In setting those expectations aside, I realized how ignorant of the existence of the Chilean culture that I was.

And to even go a step further, I realized how unfamiliar using Spanish was to me. Not that I hadn’t studied it for a long time, but the use of it as a constant means of expressing myself, my personality, to other people or to even cast my own thoughts in was just strange.  Spanish with its unique set of tone shifts in conversation didn’t just flow out of my mouth. When talking to native speakers, I realized that, at a certain level, I would have this moment of “preparing” to talk to “the foreigners” – which contributed to a good bit of the anxiety I would feel before even opening my mouth.

Now as sobering (and embarrassing) as being shocked at my culture shock, it is relieving and exciting. On one hand, I’m relieved because whatever mild disappointment I felt when “just settling in” to Chile is dispelled! There will be plenty of ways for me to be wrapped up in the culture and to learn.

But I said there would be value for those wanting to take that leap of faith into study abroad.  I can see now, as some of you very well may in your own experience, that prior to the trip I had some semblance of security in my knowledge of both Spanish and the “Latin American Culture”.  In the States, my knowledge made me feel intelligent and special among my peers. The most internally rocking experience was then to confront the extent of my ignorance on my trip in the ways discussed above.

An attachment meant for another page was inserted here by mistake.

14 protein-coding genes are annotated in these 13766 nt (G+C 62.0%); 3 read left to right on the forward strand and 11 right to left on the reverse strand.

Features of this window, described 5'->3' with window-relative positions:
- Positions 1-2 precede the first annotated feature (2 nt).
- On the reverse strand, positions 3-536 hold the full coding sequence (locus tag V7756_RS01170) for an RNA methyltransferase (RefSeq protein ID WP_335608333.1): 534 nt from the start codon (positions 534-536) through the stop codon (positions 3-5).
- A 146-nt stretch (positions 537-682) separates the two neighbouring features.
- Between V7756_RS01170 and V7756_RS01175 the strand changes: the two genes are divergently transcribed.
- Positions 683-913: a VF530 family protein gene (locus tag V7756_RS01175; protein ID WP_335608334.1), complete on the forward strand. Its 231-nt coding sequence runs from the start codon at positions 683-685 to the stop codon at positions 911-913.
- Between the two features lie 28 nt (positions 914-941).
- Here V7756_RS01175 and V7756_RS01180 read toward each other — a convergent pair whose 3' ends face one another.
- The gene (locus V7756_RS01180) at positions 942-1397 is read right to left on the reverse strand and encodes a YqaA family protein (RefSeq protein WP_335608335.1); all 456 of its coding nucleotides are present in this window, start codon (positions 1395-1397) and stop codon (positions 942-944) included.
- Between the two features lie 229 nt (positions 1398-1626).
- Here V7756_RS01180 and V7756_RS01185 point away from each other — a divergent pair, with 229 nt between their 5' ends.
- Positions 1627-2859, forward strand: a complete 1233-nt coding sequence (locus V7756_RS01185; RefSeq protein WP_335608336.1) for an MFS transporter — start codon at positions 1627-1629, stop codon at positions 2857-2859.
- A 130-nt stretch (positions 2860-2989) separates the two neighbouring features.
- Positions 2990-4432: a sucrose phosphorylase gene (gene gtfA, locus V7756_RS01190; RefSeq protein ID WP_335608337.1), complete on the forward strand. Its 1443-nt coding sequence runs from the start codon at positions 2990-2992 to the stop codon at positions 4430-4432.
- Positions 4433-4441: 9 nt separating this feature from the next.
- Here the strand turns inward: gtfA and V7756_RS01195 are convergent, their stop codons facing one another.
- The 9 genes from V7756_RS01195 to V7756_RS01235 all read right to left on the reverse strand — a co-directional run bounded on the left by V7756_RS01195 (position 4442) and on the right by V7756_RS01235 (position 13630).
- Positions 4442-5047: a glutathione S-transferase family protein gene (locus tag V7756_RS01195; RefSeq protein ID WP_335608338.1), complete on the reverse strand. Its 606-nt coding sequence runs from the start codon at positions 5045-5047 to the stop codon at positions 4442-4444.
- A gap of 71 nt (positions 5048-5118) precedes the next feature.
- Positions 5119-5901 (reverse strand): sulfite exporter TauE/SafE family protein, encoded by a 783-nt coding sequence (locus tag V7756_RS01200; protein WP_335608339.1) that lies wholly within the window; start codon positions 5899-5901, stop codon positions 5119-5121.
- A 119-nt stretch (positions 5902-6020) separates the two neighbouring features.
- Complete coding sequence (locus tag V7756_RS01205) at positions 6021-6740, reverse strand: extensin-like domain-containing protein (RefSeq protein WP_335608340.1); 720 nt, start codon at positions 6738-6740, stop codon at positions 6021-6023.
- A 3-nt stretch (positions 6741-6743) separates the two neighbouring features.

You may experience the same thing, so some advice that I, in my very finite wisdom, can offer would be as follows:

Chilean mountains

One, you do not have to feel embarrassed by being taken off guard.

I know for myself it seemed like surprise is a concession of ignorance on two counts: (1) simply not knowing; and (2) being so “closed minded” about the obvious diversity of the world that you are taken off guard by another group’s experience.  Masking surprise then becomes a means to seem open minded, wise, in control, and above the need to learn.

But being in the vulnerable place of realizing you do not know, and letting yourself fully experience surprise is not bad. It’s uncomfortable. It may shift your perception of self. But it is not bad, and it shouldn’t turn into something bad. In the midst of an academic world that, at least from my perspective, can inadvertently encourage performed wisdom–let me give you permission to see the full extent of your ignorance. Seeing your ignorance should help you see your knowledge as it is, rather than what you think it ought to be, which brings me to my second piece of advice: